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FROM JANUARY 11th-JANUARY 31st SELECT TITLES WILL BE 20% OFF WHILE SUPPLIES LAST. CLICK HERE FOR THE FULL LIST.
This is historical fiction at its best. A blend of past and present tells the story of the Tulsa race riot of 1921. A tied-in mystery keeps the story moving, but it was the history of Greenwood that kept me from putting this book down.
When Starr witnesses the fatal shooting of a childhood friend, her two worlds--poor neighborhood and rich private prep school--collide. Thomas's voice is gripping and timely. Soon to be a movie, so read it here first!
After a round of overspending on the parental credit card, Margot has to spend the summer working in her dad's Bronx supermarket, a different world from the fancy private school where she always feels like an outsider.
The Cinderella story for any artsy kid stuck in a dead-end town dreaming of life in the city, a life in which art surrounds you.
Schlosser weaves together the history of WMDs along side the story of a real life nuclear incident (Code named a"Broken Arrow"). Equal parts engaging and terrifying, especially for a work of historical non-fiction.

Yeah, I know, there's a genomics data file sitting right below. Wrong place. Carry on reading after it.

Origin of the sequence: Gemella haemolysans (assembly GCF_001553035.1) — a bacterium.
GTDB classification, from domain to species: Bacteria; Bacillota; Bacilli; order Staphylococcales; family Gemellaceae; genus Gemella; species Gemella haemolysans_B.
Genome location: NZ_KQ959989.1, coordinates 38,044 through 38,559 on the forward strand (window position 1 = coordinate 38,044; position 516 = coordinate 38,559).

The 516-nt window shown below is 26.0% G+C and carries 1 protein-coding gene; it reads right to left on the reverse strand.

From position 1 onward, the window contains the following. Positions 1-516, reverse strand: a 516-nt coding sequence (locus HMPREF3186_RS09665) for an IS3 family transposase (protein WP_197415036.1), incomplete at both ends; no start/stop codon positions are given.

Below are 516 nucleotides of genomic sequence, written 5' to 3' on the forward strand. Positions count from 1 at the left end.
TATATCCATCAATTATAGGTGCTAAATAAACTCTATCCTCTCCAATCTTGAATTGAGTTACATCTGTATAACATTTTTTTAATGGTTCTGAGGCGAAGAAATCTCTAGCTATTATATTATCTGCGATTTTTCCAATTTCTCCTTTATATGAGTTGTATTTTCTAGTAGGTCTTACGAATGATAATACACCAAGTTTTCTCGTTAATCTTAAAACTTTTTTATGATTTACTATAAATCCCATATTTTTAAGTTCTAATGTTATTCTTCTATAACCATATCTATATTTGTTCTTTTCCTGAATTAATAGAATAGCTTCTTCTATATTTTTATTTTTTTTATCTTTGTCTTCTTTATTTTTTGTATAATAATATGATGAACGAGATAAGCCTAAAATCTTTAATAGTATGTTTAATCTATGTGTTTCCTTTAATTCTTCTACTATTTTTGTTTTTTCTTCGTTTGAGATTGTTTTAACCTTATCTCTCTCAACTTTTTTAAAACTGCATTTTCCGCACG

After a series of bad decisions, including fighting a group of off-duty cops, lands Pepper in a mental institution, he soon finds there are worst things stalking the halls than the power-drunk doctors. In another stunning novel by Victor Lavalle, One Flew Over the Cuckoo's Nest is re-imagined as a parable on white saviorism and effective ally-ship. With a buffalo monster.
There is no such thing as having too much Flannery O'Connor in your life or on your shelf. Whether you've never read her work before, or you've written a dissertation on it, O'Connor's stories are always worth reading. Whenever I read her, I walk away not knowing how I feel, but certain I've been changed.
This may be one of the most meta books you'll ever read - a book on the history of bookshelves! Lydia Pyne is an engaging author, and this book is incredibly interesting.
If you’ve had a bad week and need to snuggle down, this is the book to grab. Sarah Andersen’s comics are silly, sweet, relatable, and great for those who like Hyperbole and a Half.